Kiev’s Supreme Court upheld the lower court's verdict in the case of former Prime Minister Yulia Tymoshenko sentencedin October last year to seven years in prison and a fine of €150 million for alleged abuse of office over a gas deal she signed with Russia in 2009. ”It is the end of illusions,” writesGazeta Wyborcza, and “ultimate proof” that authorities in Kiev want to keep Yulia Tymoshenko in jail for the next few years and particularly during the parliamentary elections in October. The former PM will not be pardoned nor will there be any compromise with the current authorities. In fact the government has already declared open war on the opposition with all its dire consequences including the destabilisation of the country. The Warsaw daily continues –

This will turn the Ukrainian political scene into a gunfighters’ duel. The results are already evident. Ukraine’s relations with EU are basically frozen. There is no hope for quick ratification and implementation of the association agreementthat would bind the country with the West. Kiev is sitting on the fence between Russia and Europe. Ukraine is not reforming itself and is losing its leading position among former USSR countries as far as progress in terms of democracy, pluralism or the freedom of the press are concerned.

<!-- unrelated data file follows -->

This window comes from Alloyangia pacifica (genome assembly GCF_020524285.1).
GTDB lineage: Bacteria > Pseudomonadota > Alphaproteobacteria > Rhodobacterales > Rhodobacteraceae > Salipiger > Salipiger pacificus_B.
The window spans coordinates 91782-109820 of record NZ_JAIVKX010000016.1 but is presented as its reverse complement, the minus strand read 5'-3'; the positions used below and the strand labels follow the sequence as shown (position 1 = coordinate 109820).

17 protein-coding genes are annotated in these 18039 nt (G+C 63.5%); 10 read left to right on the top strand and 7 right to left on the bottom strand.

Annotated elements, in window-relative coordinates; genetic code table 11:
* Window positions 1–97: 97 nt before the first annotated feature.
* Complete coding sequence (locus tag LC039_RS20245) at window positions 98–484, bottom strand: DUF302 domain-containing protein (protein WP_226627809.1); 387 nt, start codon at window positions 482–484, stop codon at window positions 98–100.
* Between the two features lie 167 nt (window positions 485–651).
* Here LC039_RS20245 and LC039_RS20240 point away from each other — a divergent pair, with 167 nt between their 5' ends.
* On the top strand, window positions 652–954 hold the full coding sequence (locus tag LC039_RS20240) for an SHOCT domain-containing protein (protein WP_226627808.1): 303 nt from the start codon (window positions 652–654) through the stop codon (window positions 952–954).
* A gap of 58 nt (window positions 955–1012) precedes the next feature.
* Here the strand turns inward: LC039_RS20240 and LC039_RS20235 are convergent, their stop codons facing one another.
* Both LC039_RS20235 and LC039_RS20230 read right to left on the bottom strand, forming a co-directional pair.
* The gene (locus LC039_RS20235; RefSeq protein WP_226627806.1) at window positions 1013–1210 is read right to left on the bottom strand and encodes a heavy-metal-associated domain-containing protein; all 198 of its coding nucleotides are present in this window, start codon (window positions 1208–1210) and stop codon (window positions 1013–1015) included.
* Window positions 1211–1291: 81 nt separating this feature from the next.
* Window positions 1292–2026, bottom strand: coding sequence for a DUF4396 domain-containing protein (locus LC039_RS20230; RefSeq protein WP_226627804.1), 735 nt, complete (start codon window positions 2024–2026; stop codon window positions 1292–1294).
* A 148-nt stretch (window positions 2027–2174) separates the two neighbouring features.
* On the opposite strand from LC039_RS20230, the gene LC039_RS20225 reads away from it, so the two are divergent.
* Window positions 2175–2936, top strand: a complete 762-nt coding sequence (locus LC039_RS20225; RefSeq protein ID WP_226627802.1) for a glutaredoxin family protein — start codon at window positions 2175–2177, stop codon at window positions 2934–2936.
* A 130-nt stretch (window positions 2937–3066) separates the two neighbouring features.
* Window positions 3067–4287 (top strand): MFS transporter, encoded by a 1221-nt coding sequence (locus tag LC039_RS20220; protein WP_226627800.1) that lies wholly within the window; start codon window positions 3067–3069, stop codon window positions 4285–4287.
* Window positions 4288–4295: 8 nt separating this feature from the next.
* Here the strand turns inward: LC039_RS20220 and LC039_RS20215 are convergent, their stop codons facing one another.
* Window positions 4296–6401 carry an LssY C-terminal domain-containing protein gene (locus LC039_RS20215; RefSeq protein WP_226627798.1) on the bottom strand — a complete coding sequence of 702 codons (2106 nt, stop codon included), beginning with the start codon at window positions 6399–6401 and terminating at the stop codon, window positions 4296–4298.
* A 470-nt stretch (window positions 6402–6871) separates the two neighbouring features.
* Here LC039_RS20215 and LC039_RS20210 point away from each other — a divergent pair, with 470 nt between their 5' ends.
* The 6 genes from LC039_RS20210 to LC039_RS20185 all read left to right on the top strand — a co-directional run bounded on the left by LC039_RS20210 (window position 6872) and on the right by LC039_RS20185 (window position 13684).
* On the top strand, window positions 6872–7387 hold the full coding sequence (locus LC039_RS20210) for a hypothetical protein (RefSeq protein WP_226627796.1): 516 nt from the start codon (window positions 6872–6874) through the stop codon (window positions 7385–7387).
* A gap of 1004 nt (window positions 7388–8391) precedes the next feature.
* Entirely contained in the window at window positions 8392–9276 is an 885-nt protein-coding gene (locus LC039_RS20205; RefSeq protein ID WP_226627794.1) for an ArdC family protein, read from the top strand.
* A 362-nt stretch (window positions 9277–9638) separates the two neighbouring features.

However, in Paris, Les Echos ironically asks about Europe's intangible position –

Despite the facts, [...] the EU seems to possesses irrefutable evidence proving the innocence of the former 'gas princess'. Why else would it talk about "political trials", and turn its back on the Ukrainian people, who ask only that Europe only be opened up to them, and why not? Ukraine is in a strong geopolitical position while at the same time is strategically delicate, it could serve as a go-between with Russia.

Les Echos fears that the EU is getting hung up on the matter, and adds –

It's a safe bet that the inflexibility of Kiev justice could lead the European Court of Human Rights to take too much account of issues outside the court.